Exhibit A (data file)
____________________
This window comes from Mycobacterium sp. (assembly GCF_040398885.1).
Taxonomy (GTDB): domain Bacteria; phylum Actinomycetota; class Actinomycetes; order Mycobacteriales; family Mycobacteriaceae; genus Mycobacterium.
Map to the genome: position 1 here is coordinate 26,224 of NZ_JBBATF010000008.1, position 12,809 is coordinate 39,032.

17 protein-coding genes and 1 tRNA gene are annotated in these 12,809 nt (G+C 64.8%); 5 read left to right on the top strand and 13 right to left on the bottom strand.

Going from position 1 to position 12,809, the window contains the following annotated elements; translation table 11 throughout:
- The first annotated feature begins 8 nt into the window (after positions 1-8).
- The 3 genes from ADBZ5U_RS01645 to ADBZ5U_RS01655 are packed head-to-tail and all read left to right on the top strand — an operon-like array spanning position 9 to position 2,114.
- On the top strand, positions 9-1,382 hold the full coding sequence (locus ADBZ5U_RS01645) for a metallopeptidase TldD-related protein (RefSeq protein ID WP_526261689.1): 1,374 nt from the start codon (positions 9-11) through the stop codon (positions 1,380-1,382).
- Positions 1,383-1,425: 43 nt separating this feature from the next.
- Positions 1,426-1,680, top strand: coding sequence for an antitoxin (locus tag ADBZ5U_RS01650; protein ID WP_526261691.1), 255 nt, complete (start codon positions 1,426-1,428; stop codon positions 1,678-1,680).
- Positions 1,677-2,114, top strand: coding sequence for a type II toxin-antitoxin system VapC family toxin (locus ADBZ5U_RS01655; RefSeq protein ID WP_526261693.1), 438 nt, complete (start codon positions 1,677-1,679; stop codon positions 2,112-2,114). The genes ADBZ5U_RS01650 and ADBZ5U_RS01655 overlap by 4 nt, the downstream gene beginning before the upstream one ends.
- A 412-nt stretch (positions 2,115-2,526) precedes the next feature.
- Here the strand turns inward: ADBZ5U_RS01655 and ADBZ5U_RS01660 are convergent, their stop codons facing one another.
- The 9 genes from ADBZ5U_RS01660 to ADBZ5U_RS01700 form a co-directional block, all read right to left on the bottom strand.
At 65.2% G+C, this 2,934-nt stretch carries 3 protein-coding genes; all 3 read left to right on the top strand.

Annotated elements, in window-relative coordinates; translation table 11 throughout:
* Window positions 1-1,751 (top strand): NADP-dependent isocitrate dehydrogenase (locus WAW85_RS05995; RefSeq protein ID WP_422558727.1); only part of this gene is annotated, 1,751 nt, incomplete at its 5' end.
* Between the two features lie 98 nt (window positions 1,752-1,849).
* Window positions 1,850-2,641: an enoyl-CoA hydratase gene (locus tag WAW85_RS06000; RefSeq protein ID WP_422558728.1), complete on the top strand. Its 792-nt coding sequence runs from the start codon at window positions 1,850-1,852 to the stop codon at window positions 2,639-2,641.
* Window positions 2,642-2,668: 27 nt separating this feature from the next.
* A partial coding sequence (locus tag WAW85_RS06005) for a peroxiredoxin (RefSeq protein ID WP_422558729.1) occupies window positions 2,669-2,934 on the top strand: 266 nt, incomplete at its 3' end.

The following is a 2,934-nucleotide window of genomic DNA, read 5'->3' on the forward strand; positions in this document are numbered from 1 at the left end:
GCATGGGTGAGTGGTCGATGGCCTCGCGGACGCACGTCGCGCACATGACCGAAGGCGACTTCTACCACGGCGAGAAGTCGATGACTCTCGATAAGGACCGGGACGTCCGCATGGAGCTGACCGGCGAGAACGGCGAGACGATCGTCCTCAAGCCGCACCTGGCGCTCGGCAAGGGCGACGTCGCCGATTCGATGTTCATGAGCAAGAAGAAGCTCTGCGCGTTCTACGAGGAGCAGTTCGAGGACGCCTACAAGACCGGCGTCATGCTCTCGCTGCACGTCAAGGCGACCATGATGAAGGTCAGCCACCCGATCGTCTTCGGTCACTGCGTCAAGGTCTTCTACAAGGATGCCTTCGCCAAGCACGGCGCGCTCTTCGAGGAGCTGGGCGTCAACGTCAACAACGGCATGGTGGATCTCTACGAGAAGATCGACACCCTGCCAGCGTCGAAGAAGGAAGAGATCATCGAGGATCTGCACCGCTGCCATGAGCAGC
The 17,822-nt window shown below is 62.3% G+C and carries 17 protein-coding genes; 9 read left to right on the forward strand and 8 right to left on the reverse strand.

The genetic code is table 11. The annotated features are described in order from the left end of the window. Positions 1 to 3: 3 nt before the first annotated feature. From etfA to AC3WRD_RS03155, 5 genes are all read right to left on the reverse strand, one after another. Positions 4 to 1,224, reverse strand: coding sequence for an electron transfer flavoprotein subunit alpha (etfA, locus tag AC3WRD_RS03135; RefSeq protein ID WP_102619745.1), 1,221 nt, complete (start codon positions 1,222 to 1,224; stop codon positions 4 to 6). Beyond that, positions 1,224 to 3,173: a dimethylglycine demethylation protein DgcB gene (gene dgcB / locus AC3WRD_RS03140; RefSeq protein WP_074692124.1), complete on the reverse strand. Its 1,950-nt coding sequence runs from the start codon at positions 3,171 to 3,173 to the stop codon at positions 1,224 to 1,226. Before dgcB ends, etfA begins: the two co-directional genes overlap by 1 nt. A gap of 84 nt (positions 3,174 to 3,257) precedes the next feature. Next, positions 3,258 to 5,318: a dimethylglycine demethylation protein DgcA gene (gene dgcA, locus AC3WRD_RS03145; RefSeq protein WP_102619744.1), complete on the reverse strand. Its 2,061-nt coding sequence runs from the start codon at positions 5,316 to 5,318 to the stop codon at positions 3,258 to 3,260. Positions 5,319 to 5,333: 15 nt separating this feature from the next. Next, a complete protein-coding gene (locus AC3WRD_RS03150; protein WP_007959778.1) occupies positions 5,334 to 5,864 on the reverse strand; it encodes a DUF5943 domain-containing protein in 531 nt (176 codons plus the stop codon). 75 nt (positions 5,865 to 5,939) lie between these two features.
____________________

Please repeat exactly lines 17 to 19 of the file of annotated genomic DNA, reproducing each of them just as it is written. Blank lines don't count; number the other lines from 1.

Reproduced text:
* Window positions 1-1,751 (top strand): NADP-dependent isocitrate dehydrogenase (locus WAW85_RS05995; RefSeq protein ID WP_422558727.1); only part of this gene is annotated, 1,751 nt, incomplete at its 5' end.
* Between the two features lie 98 nt (window positions 1,752-1,849).
* Window positions 1,850-2,641: an enoyl-CoA hydratase gene (locus tag WAW85_RS06000; RefSeq protein ID WP_422558728.1), complete on the top strand. Its 792-nt coding sequence runs from the start codon at window positions 1,850-1,852 to the stop codon at window positions 2,639-2,641.